Lithium-battery

Lithium Batteries

As a software based company, we like to research all topics that are relevant to this side of technology. However, we are also committed to researching every attribute to ensure that the software that we develop meets and exceeds consumer expectations, which involves hardware as well.

A weak smartphone battery is an ongoing issue (especially with the avid app users!). So much so, many of us need to carry a phone charger around with us, just in case. Fortunately, powerful innovation and technology has pushed batteries to charge faster, and have a higher capacity than ever before. In this blog post, we are focusing on the element that has made this possible: Lithium.

What is Lithium?

Lithium is a versatile element. It has the lightest known weight across metals, it is as malleable as butter (literally, you can cut it with a butter knife!), and it can even be used in medicine. The leading types of lithium batteries that consumers use are Li-Po and Li-ion. These are significantly more effective than the Nickel-based (Ni-Cad and NiMH) batteries that used to be the most powerful battery on the market.

Starting Small

There has been a significant uptake of lithium batteries in consumer products. This has allowed Electronics companies to improve designs that had previously been limited due to low power supply and capacity. The application of Lithium batteries has continued to spread. These batteries are now being used in mobile phones, tablets, portable power packs, laptops, video game controllers, E-Cigs and so on; basically, in any product needing lightweight, powerful batteries. This has progressed to bigger devices as well, such as solar power storage, emergency power backup and road vehicles, which brings us to the next point.

Getting Bigger and Scaling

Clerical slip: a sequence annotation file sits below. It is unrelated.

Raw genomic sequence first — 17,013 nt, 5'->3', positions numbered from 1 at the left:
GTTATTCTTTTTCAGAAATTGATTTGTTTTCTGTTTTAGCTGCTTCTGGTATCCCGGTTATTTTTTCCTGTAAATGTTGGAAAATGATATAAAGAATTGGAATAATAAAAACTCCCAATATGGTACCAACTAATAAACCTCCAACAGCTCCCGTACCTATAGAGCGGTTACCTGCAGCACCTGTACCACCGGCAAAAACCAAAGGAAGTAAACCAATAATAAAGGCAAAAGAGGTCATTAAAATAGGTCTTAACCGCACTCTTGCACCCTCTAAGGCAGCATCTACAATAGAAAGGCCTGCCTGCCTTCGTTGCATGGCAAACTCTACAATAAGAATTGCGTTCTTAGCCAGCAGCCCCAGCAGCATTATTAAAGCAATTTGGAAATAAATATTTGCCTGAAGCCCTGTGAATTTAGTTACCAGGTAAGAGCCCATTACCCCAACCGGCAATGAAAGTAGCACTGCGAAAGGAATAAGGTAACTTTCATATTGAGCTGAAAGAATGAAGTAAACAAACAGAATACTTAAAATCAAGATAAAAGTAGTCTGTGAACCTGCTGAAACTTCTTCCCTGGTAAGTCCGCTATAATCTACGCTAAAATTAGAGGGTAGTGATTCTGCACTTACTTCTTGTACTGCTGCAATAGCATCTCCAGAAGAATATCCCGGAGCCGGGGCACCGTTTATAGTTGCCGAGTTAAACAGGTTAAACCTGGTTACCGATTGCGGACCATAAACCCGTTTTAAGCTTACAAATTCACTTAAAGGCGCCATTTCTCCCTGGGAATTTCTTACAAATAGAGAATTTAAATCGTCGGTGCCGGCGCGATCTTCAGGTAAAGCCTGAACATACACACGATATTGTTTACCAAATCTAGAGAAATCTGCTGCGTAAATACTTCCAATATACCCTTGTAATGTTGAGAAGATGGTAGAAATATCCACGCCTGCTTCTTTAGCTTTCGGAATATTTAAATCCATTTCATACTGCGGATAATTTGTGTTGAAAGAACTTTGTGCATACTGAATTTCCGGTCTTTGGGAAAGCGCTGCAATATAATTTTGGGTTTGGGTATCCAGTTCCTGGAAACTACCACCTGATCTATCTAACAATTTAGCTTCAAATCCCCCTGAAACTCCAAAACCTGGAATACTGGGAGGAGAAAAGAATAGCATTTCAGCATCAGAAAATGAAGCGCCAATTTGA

Since the initial uses of Lithium in consumer products, the demand, size and scale of use has increased immensely. Although Lithium is one of the more abundant elements on the planet, generally it has been hard to find viable deposits to meet demand. Therefore, whilst it is in short supply, there is a race underway to find and exploit new deposits of lithium in worthwhile quantities. This has caused the price of lithium to shoot up by nearly 300% in the last 5 years.

Historically, producers have used the old system of mining with salt pools, which is cheaper and easier than other methods. However, the increase in price is sufficient justification for producers to start using hard rock mines to meet the desired levels of supply, even if they are 10 times more expensive to run! Please see the link to the Bloomberg website, which shows a video illustrating how Lithium is mined in Chile using salt pools: click here.

The Renewable Future

Experts are predicting a shortage of lithium in the coming years, especially with the mass-produced electric vehicles race well underway. Specialist manufacturers, such as Tesla, are now facing growing competition from the old giants of the petrol and diesel car industry, who are following suit in developing their own electric/hybrid vehicles. Many of whom are in the process of developing, or have already developed and released their own electric or hybrid vehicles. This could be considered the gateway to lithium being applied to other modes of transport, and beyond.

Regardless of other applications, demand in electric road vehicles certainly sets the stage for a boom in battery demand and prices globally, with lithium deposits being the crucial target in the race for mass production. The businesses at the forefront of this movement have started to tailor their infrastructure to accommodate this. For example, Tesla’s Gigafactory (situated in Sparks, Nevada – cool location) is ready to streamline the supply chain process by taking imports of lithium ore directly from the mines, refining this and creating finished cars, all under one roof (quite a big one for that matter!).

Several companies have capitalised on the increasing value of lithium. For instance, one US company identified the usage of lithium in old products, proceeding to recycle these batteries since 2015. In doing so, they have been awarded government grants of almost $10 Million from the U.S. Department of Energy. This race appears to be paving a promising and sustainable path for the future. Maybe lithium could be an unsuspected weapon in the fight against global climate change.

If you have any views or opinions towards this, we would love to hear them.